When scientists needed to visualize the structure of the spike protein, which coronaviruses use to infiltrate human cells, they turned to cryo-electron microscopy. One of the most powerful imaging tools in a researcher’s arsenal, cryo-electron microscopy (cryo-EM) can visualize proteins, pathogens and sundry cell components almost down to their individual atoms.
But preparing samples for cryo-EM is cumbersome process that relies on ethane – a powerful coolant in liquid form, and a flammable gas at room temperature prone to explosions.
A new study published Sept. 7 in the journal of the International Union of Crystallography demonstrates that cryo-EM samples can be prepared with a safer and less expensive coolant – liquid nitrogen – and these samples can produce even sharper images than those prepared with ethane. The findings upend conventional wisdom dating back to the 1980s, and may improve the safety and quality of cryo-EM.
“Ethane is not a standard lab chemical. It is hazardous, and using it adds additional complications,” said senior author Robert Thorne, professor of physics in the College of Arts and Sciences and a Weiss Presidential Fellow. “Liquid nitrogen is the coolant of choice.”
Cryo-EM works by firing electrons through molecules that are flash frozen in a glassy sheet of water, capturing multiple fuzzy images of the molecules within the ice. Sophisticated software can often average those blurry clips into one crisp 3D image, but not consistently.
Some of the blurriness comes from the sample itself. When the water encasing the molecules is cooled too slowly, it forms ice crystals that degrade the image. Scientists circumvent this problem by using ethane to cool the water so quickly that it snaps into a glassy, crystal-free sheet. But such rapid freezing puts stress on the sheet, which rests on a thin film of gold. When the electron beam hits the sheet, stress causes the molecules to move, blurring the final image in a phenomenon known as beam-induced motion.
“We have two opposing factors,” Thorne said. “We want to cool the samples fast, to prevent ice crystal formation and to capture the biological structure of the molecules. But we also want to cool the samples as slowly as possible to minimize their motion during imaging.”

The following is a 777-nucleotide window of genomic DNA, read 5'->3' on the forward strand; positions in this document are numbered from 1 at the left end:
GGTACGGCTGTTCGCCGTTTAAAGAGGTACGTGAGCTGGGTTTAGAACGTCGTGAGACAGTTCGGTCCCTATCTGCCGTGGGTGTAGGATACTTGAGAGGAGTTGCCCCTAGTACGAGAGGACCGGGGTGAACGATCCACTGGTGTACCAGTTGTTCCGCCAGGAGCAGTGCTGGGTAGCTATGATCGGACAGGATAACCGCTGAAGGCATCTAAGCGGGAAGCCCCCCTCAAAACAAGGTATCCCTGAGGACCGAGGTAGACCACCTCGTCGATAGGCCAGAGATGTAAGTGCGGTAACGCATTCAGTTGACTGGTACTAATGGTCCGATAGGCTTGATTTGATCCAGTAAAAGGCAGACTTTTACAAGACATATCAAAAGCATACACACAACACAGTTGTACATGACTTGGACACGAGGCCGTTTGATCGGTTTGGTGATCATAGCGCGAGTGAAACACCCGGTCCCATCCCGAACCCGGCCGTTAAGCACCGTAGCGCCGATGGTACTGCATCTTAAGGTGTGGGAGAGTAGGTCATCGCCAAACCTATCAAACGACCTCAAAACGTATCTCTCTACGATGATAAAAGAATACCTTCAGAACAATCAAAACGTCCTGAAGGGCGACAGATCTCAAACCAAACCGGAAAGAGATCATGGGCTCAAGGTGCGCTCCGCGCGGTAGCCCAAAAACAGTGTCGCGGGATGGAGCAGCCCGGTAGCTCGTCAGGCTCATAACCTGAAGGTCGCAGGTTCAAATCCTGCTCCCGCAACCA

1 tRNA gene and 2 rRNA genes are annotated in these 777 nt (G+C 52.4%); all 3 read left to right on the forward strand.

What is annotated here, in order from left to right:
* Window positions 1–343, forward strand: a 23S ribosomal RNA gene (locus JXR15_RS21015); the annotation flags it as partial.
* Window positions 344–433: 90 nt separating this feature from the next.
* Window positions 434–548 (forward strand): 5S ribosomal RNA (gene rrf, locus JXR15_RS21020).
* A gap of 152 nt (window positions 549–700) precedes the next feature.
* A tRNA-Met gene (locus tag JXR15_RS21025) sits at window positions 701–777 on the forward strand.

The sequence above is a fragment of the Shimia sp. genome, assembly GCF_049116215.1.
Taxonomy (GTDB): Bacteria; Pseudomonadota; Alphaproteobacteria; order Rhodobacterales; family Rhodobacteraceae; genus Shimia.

Ethane cools samples very quickly. But researchers must use liquid nitrogen to convert ethane gas into a liquid, and then more liquid nitrogen to store samples after they are frozen. “Ethane is cumbersome, it’s dangerous, and, ultimately, the samples end up in liquid nitrogen anyway,” Thorne said.
Liquid nitrogen cools at rates roughly 50 times slower than those of ethane, according to reports over the last 40 years, and that’s not fast enough to convert water into a glassy sheet. But in 2006, Thorne’s research group discovered the main factor slowing down nitrogen was cold gas hovering above the surface of the liquid, which cooled small samples before they ever got to the liquid.
Thorne’s company, MiTeGen, eventually developed an automated cooling instrument for X-ray crystallography – another method used to image protein molecules – that removes the cold gas just before a sample is plunged into nitrogen, and found that cooling rates increased to a mere six times slower than ethane. MiTeGen staff then adapted their cooling instrument for cryo-EM samples and collaborated with staff at the Cornell Center for Materials Research and postdoctoral associate Jonathan Clinger to collect and analyze cryo-EM data.
As the new study reports, nitrogen cools at the perfect speed for cryo-EM sample preparation – fast enough to avoid significant ice crystal formation, but slow enough to reduce beam-induced motion later on.
“Ethane is overkill,” Thorne said. “For speed you don’t need, you’re getting blurry images with beam-induced motion, and that is more problematic than any ice crystals that form from slightly slower cooling.”
And all-liquid nitrogen cooling, Thorne said, will simplify cryo-EM workflows, removing the extra steps demanded by ethane and making it easier to design automated cooling instruments that meet current lab safety standards.
“This is a nice illustration of how basic academic science – looking into how small objects cool and how ice forms within them – can lead to practical solutions and commercial products.”
Joshua Krisch is a freelance writer for the College of Arts and Sciences.